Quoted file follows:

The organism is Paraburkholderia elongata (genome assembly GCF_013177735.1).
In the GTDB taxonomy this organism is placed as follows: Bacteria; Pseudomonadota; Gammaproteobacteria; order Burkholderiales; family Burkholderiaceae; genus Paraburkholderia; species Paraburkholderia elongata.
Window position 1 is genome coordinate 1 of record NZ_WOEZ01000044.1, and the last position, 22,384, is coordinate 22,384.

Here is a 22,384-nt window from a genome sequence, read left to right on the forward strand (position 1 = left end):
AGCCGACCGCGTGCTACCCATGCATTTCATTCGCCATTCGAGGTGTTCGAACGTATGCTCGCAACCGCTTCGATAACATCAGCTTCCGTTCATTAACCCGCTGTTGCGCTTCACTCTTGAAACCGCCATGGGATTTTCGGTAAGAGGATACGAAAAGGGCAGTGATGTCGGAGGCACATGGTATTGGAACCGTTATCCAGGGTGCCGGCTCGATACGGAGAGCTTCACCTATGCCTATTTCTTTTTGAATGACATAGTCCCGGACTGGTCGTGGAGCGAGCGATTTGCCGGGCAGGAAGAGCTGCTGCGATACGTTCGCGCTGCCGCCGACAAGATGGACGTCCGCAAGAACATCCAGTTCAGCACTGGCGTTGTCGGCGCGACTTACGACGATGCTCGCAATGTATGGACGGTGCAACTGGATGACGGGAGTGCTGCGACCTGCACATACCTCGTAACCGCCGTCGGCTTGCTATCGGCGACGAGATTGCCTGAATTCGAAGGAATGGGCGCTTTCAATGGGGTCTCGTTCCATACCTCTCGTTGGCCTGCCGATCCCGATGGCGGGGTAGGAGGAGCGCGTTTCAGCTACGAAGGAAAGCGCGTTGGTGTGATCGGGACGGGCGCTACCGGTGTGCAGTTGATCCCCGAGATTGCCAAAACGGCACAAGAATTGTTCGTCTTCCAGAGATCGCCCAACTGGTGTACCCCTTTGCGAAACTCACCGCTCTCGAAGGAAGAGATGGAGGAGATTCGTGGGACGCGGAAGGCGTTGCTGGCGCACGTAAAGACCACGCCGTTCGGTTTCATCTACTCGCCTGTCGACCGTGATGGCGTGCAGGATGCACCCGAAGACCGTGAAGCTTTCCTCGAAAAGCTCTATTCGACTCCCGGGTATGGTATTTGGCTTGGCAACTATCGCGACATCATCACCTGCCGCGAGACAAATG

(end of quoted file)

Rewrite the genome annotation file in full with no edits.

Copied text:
The organism is Paraburkholderia elongata (genome assembly GCF_013177735.1).
In the GTDB taxonomy this organism is placed as follows: Bacteria; Pseudomonadota; Gammaproteobacteria; order Burkholderiales; family Burkholderiaceae; genus Paraburkholderia; species Paraburkholderia elongata.
Window position 1 is genome coordinate 1 of record NZ_WOEZ01000044.1, and the last position, 22,384, is coordinate 22,384.

Here is a 22,384-nt window from a genome sequence, read left to right on the forward strand (position 1 = left end):
AGCCGACCGCGTGCTACCCATGCATTTCATTCGCCATTCGAGGTGTTCGAACGTATGCTCGCAACCGCTTCGATAACATCAGCTTCCGTTCATTAACCCGCTGTTGCGCTTCACTCTTGAAACCGCCATGGGATTTTCGGTAAGAGGATACGAAAAGGGCAGTGATGTCGGAGGCACATGGTATTGGAACCGTTATCCAGGGTGCCGGCTCGATACGGAGAGCTTCACCTATGCCTATTTCTTTTTGAATGACATAGTCCCGGACTGGTCGTGGAGCGAGCGATTTGCCGGGCAGGAAGAGCTGCTGCGATACGTTCGCGCTGCCGCCGACAAGATGGACGTCCGCAAGAACATCCAGTTCAGCACTGGCGTTGTCGGCGCGACTTACGACGATGCTCGCAATGTATGGACGGTGCAACTGGATGACGGGAGTGCTGCGACCTGCACATACCTCGTAACCGCCGTCGGCTTGCTATCGGCGACGAGATTGCCTGAATTCGAAGGAATGGGCGCTTTCAATGGGGTCTCGTTCCATACCTCTCGTTGGCCTGCCGATCCCGATGGCGGGGTAGGAGGAGCGCGTTTCAGCTACGAAGGAAAGCGCGTTGGTGTGATCGGGACGGGCGCTACCGGTGTGCAGTTGATCCCCGAGATTGCCAAAACGGCACAAGAATTGTTCGTCTTCCAGAGATCGCCCAACTGGTGTACCCCTTTGCGAAACTCACCGCTCTCGAAGGAAGAGATGGAGGAGATTCGTGGGACGCGGAAGGCGTTGCTGGCGCACGTAAAGACCACGCCGTTCGGTTTCATCTACTCGCCTGTCGACCGTGATGGCGTGCAGGATGCACCCGAAGACCGTGAAGCTTTCCTCGAAAAGCTCTATTCGACTCCCGGGTATGGTATTTGGCTTGGCAACTATCGCGACATCATCACCTGCCGCGAGACAAATG